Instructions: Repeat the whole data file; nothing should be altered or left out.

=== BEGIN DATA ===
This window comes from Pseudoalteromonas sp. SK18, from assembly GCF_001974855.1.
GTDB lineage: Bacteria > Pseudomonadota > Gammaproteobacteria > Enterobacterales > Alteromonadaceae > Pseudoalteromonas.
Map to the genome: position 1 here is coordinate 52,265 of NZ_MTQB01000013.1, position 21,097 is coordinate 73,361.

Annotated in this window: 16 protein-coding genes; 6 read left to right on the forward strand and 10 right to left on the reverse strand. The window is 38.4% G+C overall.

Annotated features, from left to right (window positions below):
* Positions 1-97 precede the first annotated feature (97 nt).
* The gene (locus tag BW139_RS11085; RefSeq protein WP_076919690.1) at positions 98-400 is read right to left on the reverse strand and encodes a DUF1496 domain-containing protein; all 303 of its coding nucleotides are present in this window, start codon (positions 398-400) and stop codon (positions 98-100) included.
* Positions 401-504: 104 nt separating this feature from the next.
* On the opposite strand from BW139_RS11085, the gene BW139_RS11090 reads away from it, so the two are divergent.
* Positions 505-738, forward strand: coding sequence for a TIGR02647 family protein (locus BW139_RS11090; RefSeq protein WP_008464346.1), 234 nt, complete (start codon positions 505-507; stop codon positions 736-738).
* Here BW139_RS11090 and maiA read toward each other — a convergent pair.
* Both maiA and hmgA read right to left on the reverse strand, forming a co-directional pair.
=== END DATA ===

This window comes from Pseudoalteromonas sp. SK18, from assembly GCF_001974855.1.
GTDB lineage: Bacteria > Pseudomonadota > Gammaproteobacteria > Enterobacterales > Alteromonadaceae > Pseudoalteromonas.
Map to the genome: position 1 here is coordinate 52,265 of NZ_MTQB01000013.1, position 21,097 is coordinate 73,361.

Annotated in this window: 16 protein-coding genes; 6 read left to right on the forward strand and 10 right to left on the reverse strand. The window is 38.4% G+C overall.

Annotated features, from left to right (window positions below):
* Positions 1-97 precede the first annotated feature (97 nt).
* The gene (locus tag BW139_RS11085; RefSeq protein WP_076919690.1) at positions 98-400 is read right to left on the reverse strand and encodes a DUF1496 domain-containing protein; all 303 of its coding nucleotides are present in this window, start codon (positions 398-400) and stop codon (positions 98-100) included.
* Positions 401-504: 104 nt separating this feature from the next.
* On the opposite strand from BW139_RS11085, the gene BW139_RS11090 reads away from it, so the two are divergent.
* Positions 505-738, forward strand: coding sequence for a TIGR02647 family protein (locus BW139_RS11090; RefSeq protein WP_008464346.1), 234 nt, complete (start codon positions 505-507; stop codon positions 736-738).
* Here BW139_RS11090 and maiA read toward each other — a convergent pair.
* Both maiA and hmgA read right to left on the reverse strand, forming a co-directional pair.